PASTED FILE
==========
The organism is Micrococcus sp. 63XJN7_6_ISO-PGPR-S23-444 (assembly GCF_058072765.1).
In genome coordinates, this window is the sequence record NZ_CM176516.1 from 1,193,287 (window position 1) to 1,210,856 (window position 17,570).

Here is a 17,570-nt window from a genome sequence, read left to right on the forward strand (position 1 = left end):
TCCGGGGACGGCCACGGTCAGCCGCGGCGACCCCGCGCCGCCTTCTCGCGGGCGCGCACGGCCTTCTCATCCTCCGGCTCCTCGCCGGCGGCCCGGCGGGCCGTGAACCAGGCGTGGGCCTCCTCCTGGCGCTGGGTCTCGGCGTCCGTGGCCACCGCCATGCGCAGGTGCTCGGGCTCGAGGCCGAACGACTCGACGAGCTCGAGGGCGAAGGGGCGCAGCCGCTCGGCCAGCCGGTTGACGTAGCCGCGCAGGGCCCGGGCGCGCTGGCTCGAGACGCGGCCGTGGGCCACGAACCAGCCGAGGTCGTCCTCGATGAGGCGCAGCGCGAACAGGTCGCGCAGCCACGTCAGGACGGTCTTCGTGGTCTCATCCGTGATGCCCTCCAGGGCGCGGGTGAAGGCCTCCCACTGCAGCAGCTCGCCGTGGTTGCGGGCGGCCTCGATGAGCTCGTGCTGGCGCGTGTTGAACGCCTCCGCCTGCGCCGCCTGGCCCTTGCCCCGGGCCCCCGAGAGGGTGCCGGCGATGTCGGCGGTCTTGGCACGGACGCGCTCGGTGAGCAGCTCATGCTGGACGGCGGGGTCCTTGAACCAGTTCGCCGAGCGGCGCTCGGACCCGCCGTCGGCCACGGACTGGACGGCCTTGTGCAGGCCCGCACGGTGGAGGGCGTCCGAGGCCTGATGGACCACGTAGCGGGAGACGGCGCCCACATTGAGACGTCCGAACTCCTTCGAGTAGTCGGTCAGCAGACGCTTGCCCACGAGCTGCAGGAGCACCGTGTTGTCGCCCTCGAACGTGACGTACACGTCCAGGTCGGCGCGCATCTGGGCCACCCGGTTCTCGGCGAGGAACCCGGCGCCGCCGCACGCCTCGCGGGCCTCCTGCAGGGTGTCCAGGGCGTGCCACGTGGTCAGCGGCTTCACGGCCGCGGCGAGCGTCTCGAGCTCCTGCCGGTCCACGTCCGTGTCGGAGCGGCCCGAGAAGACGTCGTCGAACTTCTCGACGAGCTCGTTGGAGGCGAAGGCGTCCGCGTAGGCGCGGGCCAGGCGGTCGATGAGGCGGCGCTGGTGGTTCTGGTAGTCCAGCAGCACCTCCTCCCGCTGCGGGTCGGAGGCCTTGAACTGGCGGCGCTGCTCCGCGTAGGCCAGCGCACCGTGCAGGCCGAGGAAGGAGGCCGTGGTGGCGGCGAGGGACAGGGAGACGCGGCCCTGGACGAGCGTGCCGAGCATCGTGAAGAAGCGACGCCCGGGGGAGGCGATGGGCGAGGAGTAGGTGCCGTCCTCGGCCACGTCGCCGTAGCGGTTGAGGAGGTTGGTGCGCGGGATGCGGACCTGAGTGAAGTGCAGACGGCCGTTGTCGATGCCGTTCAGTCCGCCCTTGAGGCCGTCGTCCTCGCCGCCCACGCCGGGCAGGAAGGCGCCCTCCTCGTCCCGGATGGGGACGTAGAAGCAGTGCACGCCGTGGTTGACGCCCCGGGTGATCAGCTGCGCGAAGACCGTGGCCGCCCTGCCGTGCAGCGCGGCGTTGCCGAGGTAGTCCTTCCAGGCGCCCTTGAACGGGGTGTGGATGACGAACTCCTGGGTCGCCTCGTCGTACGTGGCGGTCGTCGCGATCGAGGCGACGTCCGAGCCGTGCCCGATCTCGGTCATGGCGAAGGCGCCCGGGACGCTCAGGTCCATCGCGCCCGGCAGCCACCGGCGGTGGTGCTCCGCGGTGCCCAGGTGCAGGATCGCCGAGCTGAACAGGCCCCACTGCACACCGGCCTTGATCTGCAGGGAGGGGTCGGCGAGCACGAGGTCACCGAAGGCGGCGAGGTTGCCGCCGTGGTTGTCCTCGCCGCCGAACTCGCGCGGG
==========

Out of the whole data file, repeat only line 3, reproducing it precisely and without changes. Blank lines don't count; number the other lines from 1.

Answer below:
Here is a 17,570-nt window from a genome sequence, read left to right on the forward strand (position 1 = left end):